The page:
Why Wallonia: Belgium’s Unexpected Delight
My mom and I were en route to dinner on a freezing night in Wallonia when our GPS failed. Though it was supposed to be a ten-minute drive, all of the sudden we were being directed to take dark back roads. All I could see was the thick black of trees and the white of the snow, so any sense of direction was gone. My phone displayed the dreaded “no signal” symbol and I was frantically trying to maneuver the stick shift on an unexpected patch of ice.
I turned right and, like a beacon looming in the dark of the night, was the flickering of fire lighting up a commanding castle-turned-hotel, the Manoir de Lébioles. It was a grand beginning to what would become one of my favorite dining experiences of the trip.
Most people who travel through Belgium make a stop in the northern city of Bruges, but it felt a bit too much like Disneyland to me. Instead, I stumbled upon a hidden travel gem in Wallonia, the southern, mostly French-speaking half of the nation.
The resort town of Spa (the town that “gave its name to all spas”) is the jewel of the Ardennes, a forested region famous for its rolling hills and hundreds of small rivers — though larger cities like Liège and Mons have much to offer.
Besides the obvious, there’s a lot to explore in Spa. The 18th-century Casino de Spa is the oldest in the world, and the most striking piece of architecture in town, even if you don’t go in to play. The late 1800s brought an influx of rich Europeans seeking relaxation in the mountains, and Les Thermes de Spa still stands today, with wholly modern spa offerings, including indoor and outdoor pools fed by local mineral water. There’s even a quirky museum devoted to laundry, which looks at ancient clothes-washing methods and how soap has changed over the years.
After a lovely dinner at Manoir de Lébioles (and a much less terrifying drive home thanks to the restaurant’s attentive staff), we returned to the utterly charming La Vigie B&B. The owners of the renovated mansion, Georges and Marie-Pierre Lacroix, also run a tea and chocolate shop in Spa, and have worked in interior design for years. An attention to quality and detail shines from the fine linens and well-chosen furniture to the soaps and towel racks.
When I asked Georges why people visit the area, he said that in addition to a small ski resort, “they come [from] far and wide for the spas, casino, and beautiful hikes — a landscape that is much different than other parts of Belgium.”
To best admire that landscape, I suggest driving the road from Spa to the tiny town of Stavelot. The half-hour trip takes you through the most stunning vistas, with hills and forests stretched out for miles in every direction. In Stavelot, you’ll step into daily life on the main street as one of few outside visitors, with the chance to savor artisanal cheeses at Chez François and indulge in a croissant at one of the local pâtisseries.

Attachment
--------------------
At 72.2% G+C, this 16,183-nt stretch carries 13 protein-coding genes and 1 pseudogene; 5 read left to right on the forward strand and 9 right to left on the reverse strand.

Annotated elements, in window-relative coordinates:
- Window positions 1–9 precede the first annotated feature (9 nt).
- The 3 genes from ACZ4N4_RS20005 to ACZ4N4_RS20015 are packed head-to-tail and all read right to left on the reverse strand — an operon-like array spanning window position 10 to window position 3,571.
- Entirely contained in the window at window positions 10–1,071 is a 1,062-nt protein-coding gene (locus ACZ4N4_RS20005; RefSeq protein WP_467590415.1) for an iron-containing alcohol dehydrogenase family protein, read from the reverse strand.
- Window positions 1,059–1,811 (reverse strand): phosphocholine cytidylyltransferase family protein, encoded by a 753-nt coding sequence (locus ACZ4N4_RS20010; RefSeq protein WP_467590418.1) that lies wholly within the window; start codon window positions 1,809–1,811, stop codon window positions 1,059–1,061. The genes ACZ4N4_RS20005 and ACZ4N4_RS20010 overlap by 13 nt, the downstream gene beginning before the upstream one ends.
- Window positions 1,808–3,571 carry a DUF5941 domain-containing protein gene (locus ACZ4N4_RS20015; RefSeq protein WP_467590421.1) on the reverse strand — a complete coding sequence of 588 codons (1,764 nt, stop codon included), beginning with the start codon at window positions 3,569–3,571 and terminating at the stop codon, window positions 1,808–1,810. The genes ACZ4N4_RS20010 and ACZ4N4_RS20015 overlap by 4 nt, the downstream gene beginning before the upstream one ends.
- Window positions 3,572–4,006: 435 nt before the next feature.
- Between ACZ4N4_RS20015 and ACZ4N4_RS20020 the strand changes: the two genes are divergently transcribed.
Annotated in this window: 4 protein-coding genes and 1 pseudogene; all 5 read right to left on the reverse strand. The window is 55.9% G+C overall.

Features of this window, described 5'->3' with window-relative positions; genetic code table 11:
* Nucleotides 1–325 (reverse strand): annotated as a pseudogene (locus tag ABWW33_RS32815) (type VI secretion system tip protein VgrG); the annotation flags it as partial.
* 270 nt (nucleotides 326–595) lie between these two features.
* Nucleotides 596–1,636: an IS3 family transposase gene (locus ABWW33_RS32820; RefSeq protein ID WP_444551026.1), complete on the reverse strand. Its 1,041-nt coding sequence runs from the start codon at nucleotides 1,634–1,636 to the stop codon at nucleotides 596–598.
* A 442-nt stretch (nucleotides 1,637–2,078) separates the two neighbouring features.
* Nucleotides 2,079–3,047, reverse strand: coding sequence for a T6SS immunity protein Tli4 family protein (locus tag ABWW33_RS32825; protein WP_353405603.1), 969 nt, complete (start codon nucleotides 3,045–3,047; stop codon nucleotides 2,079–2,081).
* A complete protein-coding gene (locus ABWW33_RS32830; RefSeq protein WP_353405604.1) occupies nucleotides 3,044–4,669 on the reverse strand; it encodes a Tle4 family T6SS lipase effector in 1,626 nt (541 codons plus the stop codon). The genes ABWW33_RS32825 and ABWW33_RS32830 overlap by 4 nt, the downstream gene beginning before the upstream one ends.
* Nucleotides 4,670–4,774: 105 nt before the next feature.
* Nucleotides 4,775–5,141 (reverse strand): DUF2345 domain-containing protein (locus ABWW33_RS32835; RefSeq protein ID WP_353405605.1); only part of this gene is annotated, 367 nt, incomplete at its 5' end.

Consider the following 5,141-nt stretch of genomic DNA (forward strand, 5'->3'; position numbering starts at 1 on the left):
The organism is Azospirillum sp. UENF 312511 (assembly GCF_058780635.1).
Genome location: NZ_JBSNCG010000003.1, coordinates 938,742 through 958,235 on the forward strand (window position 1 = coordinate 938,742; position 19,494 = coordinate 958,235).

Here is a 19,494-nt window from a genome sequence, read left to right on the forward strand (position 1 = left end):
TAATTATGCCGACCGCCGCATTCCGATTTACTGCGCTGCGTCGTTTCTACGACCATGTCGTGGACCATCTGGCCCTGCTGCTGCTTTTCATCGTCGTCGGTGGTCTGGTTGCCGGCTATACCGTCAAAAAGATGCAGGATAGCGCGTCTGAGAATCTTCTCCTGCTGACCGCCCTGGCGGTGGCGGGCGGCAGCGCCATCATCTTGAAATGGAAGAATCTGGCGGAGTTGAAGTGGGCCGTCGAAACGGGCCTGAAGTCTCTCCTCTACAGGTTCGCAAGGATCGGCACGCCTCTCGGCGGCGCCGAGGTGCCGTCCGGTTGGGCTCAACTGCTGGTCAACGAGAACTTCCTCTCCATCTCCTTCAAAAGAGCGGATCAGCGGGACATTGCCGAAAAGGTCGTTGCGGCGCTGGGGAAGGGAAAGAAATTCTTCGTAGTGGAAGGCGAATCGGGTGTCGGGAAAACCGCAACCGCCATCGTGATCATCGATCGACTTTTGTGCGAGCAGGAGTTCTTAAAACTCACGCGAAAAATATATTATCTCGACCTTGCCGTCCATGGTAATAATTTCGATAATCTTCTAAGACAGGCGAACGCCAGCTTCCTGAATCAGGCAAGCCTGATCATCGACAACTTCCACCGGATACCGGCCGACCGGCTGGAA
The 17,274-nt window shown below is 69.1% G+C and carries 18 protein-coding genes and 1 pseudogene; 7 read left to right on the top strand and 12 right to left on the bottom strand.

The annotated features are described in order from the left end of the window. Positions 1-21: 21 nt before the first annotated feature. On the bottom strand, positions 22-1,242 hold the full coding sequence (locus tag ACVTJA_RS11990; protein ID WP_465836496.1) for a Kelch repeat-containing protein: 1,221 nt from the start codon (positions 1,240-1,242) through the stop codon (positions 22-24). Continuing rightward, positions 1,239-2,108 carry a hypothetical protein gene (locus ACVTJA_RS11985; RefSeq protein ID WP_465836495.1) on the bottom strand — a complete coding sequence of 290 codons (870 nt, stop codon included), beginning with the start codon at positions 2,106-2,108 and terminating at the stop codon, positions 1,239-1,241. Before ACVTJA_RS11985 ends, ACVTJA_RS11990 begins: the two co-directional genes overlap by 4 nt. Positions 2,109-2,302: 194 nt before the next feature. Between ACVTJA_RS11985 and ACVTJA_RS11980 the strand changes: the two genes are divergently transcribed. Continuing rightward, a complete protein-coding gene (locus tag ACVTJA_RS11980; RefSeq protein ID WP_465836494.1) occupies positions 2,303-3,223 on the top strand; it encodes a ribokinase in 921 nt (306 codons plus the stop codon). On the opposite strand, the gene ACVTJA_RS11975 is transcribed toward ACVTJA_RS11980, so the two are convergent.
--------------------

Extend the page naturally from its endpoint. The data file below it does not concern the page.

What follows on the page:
Architecture buffs won’t want to miss Liège, the birthplace of Charlemagne on the Meuse, for its impressive new train station designed by legendary architect Santiago Calatrava. From here, high-speed trains get you to Paris in just over two hours. Walk through the Coteaux de la Citadelle to see a piece of Liège’s ancient past, a collection of courtyards and staircases leading to terraces and panoramic views.
The Prince-Bishops’ Palace and the city’s imposing cathedrals are other draws, as is a visit to the oldest market in Belgium, La Batte, with an array of produce, cheese, and local goodies. If you’re sitting down to eat, I recommend the Liège meatballs, made with pork and beef, and served with frites and a special sweet sauce made of pear-and-apple syrup, wine, onions, and peket, a local gin.
You’ll be hearing much more about Mons in 2015, when it will be in the spotlight as a European Capital of Culture, having been selected for providing “living proof of the richness and diversity of European cultures.” But there is still much to see now, like Van Gogh’s house (where he lived for a time before going to to Provence) and Château de Beloeil, a short drive from the city center, which has been the home of the Princes of Ligne for more than 600 years.
Getting there: From Brussels, the region of Wallonia is easily accessible by car (1-2 hour drive for most sites) or train. I can promise you’ll love taking the road less traveled in Belgium, in a region that feels utterly authentic and not at all like a theme park.